They just cannot see it, can they?
©Am Ang Zhang 2013
It is indeed very sad to see how modern perverse incentives that were used in other institutions were used in our NHS hospitals in one part of the
Kingdom: . England
There really is no need to look further than Scotland to see what is possible.
The figures are there for all to see and it is hard to believe that the very smart people that are currently running the country did not know.
In the brave new world,
their managers) need to perversely increase activity to survive (or collect a
good bonus before moving on or going off sick). GP Commissioners (CCGs)need to
reduce hospital referrals in order to achieve government imposed savings or if
it is run by privateers to find profits for shareholders. English Hospitals
Hospitals will fail and be bought up and the privateers will be so smart that they will only run the profitable parts.
Government will be left still running the loss making services or they could be sold out to the likes of Southern Cross .
Attempts to cull hospitals are happening in various guises and sometimes such failed. Fortunately for the government, since Les Misérables, the people may march and wave banners but they don’t do revolutions anymore. So instead of culling and closing A&Es, they downgrade them. It s a bit like, we do stomach pain but not myocardial infarcts.
I have written before that A&E is the one thing that upset planners, accountants and most importantly the new CCGs. There is a belief, rightly or wrongly that A&Es still have real DOCTORS, and not someone flown in from
or further east. Nor are they like OOH or NHS111 where the concern is about
money than your survival. As I was drafting this post another hospital is being
overwhelmed by high A&E
What is most worrying is that A&E will lead to more hospital admissions: perhaps unnecessary ones or god forbid, absolutely essential ones.
In the unholy war between CCGs that hold the money and the Hospitals that needed the money patients may either be denied treatments that were needed or perversely given investigations and treatments that were not.
Suddenly, there is going to be some killing and surprise, surprise; it is not what you think: no, not patients.
That would be too simple.
That would be too simple.
From the BMJ:
Kill the QOF
The QOF simply hasn’t worked. It is a bureaucratic disaster, measuring the measurable but eroding the all important immeasurable, and squandering our time, effort, and money. It has made patients of us all and turned skilled clinicians into bean counters. Incentives and centralised targets are under scrutiny throughout the public sector because targets just lead to gaming. It’s time to look away from the screen and at the patient once again. Turn off the financial life support and let this failed intervention die.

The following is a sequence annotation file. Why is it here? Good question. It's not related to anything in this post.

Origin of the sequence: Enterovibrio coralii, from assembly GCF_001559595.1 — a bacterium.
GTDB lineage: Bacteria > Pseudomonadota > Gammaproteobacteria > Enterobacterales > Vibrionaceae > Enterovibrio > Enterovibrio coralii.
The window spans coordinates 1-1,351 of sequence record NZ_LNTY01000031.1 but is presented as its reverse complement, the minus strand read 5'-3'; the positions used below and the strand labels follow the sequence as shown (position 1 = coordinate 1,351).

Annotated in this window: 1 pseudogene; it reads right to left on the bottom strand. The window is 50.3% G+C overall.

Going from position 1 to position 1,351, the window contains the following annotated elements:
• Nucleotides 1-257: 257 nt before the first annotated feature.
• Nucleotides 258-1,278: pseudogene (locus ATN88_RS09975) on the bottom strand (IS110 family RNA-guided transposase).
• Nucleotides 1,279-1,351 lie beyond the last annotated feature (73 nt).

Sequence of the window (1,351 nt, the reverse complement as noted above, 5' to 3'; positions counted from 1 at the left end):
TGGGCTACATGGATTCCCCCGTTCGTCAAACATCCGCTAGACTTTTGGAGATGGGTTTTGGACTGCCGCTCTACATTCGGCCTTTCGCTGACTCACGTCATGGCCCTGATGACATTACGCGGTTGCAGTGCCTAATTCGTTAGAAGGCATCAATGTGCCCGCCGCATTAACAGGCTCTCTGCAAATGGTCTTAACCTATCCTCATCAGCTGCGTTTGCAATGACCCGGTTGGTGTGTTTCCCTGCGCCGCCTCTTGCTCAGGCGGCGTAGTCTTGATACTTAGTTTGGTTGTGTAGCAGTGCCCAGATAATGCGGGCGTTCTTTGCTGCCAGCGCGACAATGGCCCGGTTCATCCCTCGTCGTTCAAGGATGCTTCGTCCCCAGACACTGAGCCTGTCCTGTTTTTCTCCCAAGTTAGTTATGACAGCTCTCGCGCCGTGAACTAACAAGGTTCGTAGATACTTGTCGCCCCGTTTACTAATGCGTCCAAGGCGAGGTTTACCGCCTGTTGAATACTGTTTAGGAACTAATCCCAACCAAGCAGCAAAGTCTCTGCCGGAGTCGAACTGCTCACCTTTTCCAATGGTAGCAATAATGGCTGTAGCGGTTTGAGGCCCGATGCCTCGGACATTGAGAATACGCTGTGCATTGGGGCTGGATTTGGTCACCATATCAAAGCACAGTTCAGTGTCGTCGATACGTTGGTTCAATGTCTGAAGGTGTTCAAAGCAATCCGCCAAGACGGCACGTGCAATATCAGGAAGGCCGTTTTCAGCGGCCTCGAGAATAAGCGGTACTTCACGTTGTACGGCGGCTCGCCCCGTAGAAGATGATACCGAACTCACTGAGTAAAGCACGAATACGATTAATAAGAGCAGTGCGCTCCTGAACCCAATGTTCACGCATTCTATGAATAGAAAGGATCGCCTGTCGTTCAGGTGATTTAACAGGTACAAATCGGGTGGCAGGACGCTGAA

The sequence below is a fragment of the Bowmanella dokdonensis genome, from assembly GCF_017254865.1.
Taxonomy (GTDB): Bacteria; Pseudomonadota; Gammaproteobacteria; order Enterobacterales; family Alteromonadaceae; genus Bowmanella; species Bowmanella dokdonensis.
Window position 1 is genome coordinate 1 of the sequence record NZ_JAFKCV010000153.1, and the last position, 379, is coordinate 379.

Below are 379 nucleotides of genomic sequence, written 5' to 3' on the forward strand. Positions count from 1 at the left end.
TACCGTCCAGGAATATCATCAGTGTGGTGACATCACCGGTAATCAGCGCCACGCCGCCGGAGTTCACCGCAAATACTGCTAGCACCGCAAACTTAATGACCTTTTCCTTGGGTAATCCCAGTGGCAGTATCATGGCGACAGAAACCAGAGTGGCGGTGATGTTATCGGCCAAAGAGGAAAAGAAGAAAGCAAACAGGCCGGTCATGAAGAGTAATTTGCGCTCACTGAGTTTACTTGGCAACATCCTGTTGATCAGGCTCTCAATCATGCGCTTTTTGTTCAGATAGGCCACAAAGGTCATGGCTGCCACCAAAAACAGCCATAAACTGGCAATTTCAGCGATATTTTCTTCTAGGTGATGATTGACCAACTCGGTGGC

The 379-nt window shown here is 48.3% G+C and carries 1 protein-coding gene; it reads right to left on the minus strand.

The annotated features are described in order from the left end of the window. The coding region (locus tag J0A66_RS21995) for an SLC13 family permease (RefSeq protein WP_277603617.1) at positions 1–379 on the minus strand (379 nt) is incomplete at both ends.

What happened? £10bn
We are entering the 10th year of the world’s largest public health experiment in EBM—the target driven QOF (Quality and Outcomes Framework). It has cost £10bn in direct payments to general practitioners, but this is just the tip of an expensive iceberg.
From 2004 to 2011 prescriptions for statins doubled, for angiotensin converting enzyme inhibitors and diabetic drugs near doubled, for antidepressants rose 60%, and for steroid inhalers rose 30%. Polypharmacy is the norm not the exception, and research evidence validates this approach.
Statins & others:
Yet statins, for instance, are supposed to reduce heart disease by 30% within a few years. The QOF has created three million new statin users, so why has there been no demonstrable effect on heart disease trends? Also we might reasonably expect within a decade to see a change in the trajectory of
life expectancy, but we have
not. Likewise the QOF was designed to improve chronic disease management in
general practice, but instead outpatient referrals have risen 5% annually, with
similar rates in acute hospital admissions. UK
This is leading to unsustainable pressure and costs throughout the NHS. Perhaps assessing the impact of QOF is impossible because there is no control group. But we can compare
UK trends with other
similar countries, and there is no evidence that healthcare is outpacing these
The problem with the NHS Reform is the NHS itself. Because it is still to be funded by Taxpayers, there is much money to be made.
It would be different if we separate out Private Health Care and State provided one.
That the management consultants found out a long time ago.
No! No! No! Let Private Providers make money from the so called NHS.
Soon the government will discover that money would drain from the state to Privateers with no improvement in the actual care delivered.
The master plan is simple: a fixed amount of money is now given to CCGs who will be responsible for the delivery of health care.
There is thus a clear separation of Primary and Secondary Care. It is akin to giving children the mortgage and meal money and that they buy primarily from mother, food, washing and accommodation. But then, there is no restriction on buying food from AQPs: other mothers, fish & chip shops, supermarkets and even McDonalds. What if the children sleep over at friends: is rent deducted.
Hospitals are now in a risky position and that means 5% of you who might be seriously ill are too. CCGs may not want to fund the treatment you need or within the time frame that you will need. A once wonderful training ground for doctors may no longer be so wonderful. There will probably be fewer functioning hospitals and soon the once prestigious world famous hospitals will just be bitter sweet memories of a few of us.
Now can you see it?
©Am Ang Zhang 2013